Golden Poplars

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Autumn in the Eastern Free State is synonymous with poplar trees, which decorate the landscape with streaks of gold. Poplars, along with Blue Gums, Pine and Willows, are one of the few types of trees that thrive in the harsh Free State climate. Often planted in rows at farm entrances or in valleys along water courses, they put on the most magnificent display in the autumn with golden fingers reaching up to the blue sky. Most of the trees around Vastrap were planted by Quentin’s father, Bill and his grandfather, Tok. Bill is passionate about trees and has made it his life’s work to plant and nurture them through summer droughts and winter frost. At Vastrap we have the traditional line of poplars next to the house, a long line of blue gum trees alongside the road which passes the farm and a good number of willow trees in the valley. Thanks to Bill’s dedication and nurturing there are also some oak trees scattered around the farm, a rare sight on the Free State landscape, but equally beautiful in the autumn.

The days are still clear and warm but one can feel the chill of winter in the night air. The pace of work on the farm is slowing somewhat with the seasons, but there’s still lots to do with the harvesting of the sunflower and maize crops and preparing the lands to plant wheat. The veld is in good condition for winter grazing, but in the worst winter months the cattle will also eat the oats that has been planted for them (green feed) and the maize left over on the lands after the harvest (“maize rests”). In addition, hay has been baled to ensure there’s enough food for the animals until the first summer rains, which could come as late as November. That really does seem like a long time away, but no doubt we’ll be there in a flash.  Just a small thing called winter to get through first! Let’s wrap up warmly and enjoy it.

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Autumn is here!

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Autumn has definitely arrived in the Free State. The morning air is crisp and cool and the sky is turning winter-blue. The summer crop lands are changing hue as the maize and sunflowers start to dry out. On my drive into town this morning I was once again struck by the beauty all around us. Along the 17km dirt road there are photo opportunities aplenty. Unfortunately I only had my iPhone camera with me, but I think you’ll get the picture. From the cosmos lined road to the gold-tipped poplar trees and the clear vistas over the Maluti mountains into Lesotho. It really was a beautiful sight!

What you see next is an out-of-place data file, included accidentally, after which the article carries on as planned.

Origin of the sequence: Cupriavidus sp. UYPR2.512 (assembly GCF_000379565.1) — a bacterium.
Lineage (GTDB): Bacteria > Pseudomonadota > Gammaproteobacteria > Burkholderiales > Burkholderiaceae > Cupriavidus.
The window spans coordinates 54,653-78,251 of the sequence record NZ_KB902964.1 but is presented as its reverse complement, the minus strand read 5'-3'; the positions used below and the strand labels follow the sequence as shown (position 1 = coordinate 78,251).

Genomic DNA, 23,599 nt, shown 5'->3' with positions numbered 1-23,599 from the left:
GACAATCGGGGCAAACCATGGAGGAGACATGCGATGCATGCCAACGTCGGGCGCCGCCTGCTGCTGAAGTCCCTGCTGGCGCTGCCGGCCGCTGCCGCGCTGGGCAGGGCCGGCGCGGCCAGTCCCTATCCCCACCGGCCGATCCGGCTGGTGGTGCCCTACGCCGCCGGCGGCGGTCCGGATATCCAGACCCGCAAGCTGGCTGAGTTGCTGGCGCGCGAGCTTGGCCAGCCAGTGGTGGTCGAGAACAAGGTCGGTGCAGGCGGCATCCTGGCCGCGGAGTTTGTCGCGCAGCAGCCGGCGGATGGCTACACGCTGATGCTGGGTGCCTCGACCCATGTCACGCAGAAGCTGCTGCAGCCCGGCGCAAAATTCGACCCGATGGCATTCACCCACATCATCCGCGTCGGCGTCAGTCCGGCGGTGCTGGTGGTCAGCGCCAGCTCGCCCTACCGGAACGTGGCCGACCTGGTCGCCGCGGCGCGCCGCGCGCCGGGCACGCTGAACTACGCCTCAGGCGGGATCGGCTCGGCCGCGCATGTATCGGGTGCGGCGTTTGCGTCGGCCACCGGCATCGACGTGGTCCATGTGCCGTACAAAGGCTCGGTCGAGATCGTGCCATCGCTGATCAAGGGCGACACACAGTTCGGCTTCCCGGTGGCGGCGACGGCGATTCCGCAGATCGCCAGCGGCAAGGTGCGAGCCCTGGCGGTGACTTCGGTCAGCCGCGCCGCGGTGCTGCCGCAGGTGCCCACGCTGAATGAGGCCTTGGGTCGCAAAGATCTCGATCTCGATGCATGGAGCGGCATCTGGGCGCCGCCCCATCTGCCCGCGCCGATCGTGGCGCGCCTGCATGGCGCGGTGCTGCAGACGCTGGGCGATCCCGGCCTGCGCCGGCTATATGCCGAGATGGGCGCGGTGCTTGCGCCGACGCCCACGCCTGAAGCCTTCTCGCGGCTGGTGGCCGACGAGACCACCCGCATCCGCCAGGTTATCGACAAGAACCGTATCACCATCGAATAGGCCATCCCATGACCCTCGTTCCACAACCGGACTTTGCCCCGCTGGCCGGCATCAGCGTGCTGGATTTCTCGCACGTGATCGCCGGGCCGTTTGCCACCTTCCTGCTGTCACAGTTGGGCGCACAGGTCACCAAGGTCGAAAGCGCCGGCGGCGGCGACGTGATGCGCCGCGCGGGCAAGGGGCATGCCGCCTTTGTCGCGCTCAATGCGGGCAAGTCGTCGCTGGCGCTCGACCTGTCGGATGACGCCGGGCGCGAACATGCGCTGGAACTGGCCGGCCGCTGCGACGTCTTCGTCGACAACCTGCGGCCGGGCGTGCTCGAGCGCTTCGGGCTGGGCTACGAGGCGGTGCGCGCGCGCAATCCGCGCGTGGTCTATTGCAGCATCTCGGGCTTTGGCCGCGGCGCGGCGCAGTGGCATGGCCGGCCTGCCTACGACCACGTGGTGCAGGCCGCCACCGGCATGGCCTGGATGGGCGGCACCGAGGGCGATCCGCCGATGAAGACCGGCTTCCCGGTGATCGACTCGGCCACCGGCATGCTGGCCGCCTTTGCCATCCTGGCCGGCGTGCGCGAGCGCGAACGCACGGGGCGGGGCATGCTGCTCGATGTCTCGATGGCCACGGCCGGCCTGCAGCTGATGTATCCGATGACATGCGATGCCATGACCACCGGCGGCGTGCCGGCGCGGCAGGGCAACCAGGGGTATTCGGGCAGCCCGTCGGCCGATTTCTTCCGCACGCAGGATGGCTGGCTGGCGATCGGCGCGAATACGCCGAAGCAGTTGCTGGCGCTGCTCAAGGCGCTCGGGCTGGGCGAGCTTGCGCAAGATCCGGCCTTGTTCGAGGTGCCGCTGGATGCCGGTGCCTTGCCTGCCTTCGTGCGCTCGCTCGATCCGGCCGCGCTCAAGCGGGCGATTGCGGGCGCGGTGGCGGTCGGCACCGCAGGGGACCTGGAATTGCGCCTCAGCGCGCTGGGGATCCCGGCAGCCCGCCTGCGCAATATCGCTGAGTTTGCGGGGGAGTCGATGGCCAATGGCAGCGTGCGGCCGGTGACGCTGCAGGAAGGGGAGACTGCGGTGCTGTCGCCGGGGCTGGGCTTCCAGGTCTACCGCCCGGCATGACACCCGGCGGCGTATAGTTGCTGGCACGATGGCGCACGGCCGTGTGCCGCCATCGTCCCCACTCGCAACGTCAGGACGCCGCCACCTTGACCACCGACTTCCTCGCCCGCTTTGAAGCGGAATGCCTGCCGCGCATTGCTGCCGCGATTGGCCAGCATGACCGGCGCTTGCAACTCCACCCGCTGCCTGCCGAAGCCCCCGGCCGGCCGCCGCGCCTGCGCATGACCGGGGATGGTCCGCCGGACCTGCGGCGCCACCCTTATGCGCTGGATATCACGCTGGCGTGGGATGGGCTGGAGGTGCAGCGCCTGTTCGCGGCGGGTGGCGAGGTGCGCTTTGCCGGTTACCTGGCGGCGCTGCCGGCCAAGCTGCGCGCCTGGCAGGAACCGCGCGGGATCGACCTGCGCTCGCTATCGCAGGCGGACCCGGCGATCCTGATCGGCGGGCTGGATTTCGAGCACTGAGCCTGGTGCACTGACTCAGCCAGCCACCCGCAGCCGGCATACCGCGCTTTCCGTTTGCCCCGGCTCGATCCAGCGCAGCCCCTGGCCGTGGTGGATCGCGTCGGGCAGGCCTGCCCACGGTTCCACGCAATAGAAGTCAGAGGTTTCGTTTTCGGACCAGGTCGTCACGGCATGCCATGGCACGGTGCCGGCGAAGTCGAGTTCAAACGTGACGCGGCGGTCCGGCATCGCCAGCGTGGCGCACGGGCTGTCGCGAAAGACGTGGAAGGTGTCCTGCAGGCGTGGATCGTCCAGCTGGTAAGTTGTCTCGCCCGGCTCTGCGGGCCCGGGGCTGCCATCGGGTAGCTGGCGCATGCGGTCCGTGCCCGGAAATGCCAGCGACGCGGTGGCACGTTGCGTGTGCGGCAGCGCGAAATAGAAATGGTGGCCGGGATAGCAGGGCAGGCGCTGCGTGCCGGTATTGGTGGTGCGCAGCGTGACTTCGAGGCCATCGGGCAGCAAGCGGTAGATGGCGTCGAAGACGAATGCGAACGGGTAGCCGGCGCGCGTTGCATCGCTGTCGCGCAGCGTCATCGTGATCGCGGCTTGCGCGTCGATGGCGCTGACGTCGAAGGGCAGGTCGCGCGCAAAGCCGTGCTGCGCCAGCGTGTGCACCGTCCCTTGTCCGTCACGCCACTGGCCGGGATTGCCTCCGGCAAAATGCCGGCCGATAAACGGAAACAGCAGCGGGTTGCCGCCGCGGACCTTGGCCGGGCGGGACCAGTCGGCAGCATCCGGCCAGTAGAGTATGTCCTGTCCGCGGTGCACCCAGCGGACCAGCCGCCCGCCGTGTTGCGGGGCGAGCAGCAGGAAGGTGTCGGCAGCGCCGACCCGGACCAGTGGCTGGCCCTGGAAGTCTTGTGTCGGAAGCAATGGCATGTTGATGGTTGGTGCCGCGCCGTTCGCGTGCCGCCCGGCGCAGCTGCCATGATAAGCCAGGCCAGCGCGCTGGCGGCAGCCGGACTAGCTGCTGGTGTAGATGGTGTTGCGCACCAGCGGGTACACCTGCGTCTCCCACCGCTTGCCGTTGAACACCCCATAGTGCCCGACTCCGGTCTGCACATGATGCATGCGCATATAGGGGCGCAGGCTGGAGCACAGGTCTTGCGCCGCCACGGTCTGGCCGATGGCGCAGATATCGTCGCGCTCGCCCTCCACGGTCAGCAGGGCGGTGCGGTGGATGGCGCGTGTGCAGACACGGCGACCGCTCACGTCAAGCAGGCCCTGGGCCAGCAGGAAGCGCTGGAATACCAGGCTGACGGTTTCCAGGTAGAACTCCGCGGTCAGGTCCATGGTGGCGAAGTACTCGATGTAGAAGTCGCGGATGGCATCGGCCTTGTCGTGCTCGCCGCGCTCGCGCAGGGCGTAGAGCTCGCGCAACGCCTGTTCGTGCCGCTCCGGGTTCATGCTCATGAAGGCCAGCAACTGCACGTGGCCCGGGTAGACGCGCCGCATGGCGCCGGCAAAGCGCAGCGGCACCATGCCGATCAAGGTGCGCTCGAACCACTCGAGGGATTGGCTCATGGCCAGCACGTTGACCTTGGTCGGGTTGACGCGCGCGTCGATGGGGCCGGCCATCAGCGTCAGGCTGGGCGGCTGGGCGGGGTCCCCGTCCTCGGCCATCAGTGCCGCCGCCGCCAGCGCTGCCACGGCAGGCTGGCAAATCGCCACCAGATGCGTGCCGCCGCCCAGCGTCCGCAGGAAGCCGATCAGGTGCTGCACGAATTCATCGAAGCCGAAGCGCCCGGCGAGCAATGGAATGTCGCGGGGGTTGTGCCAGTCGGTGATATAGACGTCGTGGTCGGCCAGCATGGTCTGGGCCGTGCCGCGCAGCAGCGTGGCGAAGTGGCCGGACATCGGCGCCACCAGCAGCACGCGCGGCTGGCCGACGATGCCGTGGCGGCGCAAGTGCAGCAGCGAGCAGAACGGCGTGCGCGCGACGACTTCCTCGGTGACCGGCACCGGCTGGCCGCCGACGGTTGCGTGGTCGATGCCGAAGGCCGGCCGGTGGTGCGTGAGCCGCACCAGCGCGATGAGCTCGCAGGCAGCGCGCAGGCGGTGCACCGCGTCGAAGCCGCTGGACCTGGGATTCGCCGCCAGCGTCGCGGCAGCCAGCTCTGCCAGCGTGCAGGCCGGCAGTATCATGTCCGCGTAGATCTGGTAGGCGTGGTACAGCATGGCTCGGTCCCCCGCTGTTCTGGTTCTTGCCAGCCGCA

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Easter lemons

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The seasons are changing quickly. The temperature is dropping and the poplar trees are turning golden. We had some welcome rain this week – not as much as forecast, but at least it was something to replenish the soil. The air was fresh and distinctly autumnal on my drive into town this morning. A sure sign of Easter is the splash of colourful cosmos alongside the road. I’ve been getting the house ready for our visitors this weekend. We are going to have a very grown-up Easter with no kids in the house. Somehow Easter doesn’t feel the same without a Sunday morning egg hunt, but I’m sure we will be very happy reading, cooking, walking, chatting and just relaxing. If it’s chilly we might even light a fire and the lamb shanks are all ready for Sunday lunch. I am not making my own hot cross buns. Fully aware of my baking limitations I have decided not to subject my guests to the inevitable flop! Instead my mother has been sent a long shopping list of goodies to bring with for the weekend, including store-bought hot cross buns!

View towards the Vastrap valley from the road into town.

View towards the Vastrap valley from the road into town.

Cosmos starting to bloom.

Cosmos starting to bloom.

Pretty in pink.

Pretty in pink.

Poplar trees starting to turn.

Poplar trees starting to turn.

I have stocked the fridge with some fresh lemon syrup for the weekend. Our garden has the most amazing lemon tree, which was probably planted by Quentin’s mother. Thankfully it produces abundantly throughout the year as I use lemons all the time in cooking and in drinks. I planted a lime tree last year, but it hasn’t produced any fruit yet. At least it survived last winter so hopefully it is here to stay. Lemon syrup is a very summery drink, served with ice, water and some fresh mint. I am sharing the recipe with you now as a tribute to the wonderful summer just past.

Lemon Cordial (makes about 2 liters)

1-1.5 liters of water

1-1.5 kg sugar (adjust to taste)

About 500ml of fresh lemon juice (about 6-10 lemons depending on size)

2 tablespoons of lemon rind

2 tablespoons citric acid (enhances the lemon flavour)

2 tablespoons tartric acid (helps to preserve)

2 x 1 liter glass bottles (the Consol shop has a fantastic collection of glass jars and bottles)

Dissolve the sugar in the water and bring to the boil. Add citric and tartric acid and dissolve completely (these are not essential ingredients). Turn off the heat and allow syrup to cool. Sterilise glass bottles in the oven at 100 degrees Celsius. Add the lemon juice and rind to the syrup and stir. Pour into glass bottles and store in the fridge. Dilute with still or sparking water for a refreshing drink. Add mint and ice for an extra summery touch!

Lemon tree.

Our gorgeous lemon tree.

Gorgeous harvest.

Abundant harvest.

Preparing the lemons and rind.

Preparing the lemons and rind.

The finished product!

The finished product ready for the fridge!

Wishing you all a very happy and blessed Easter!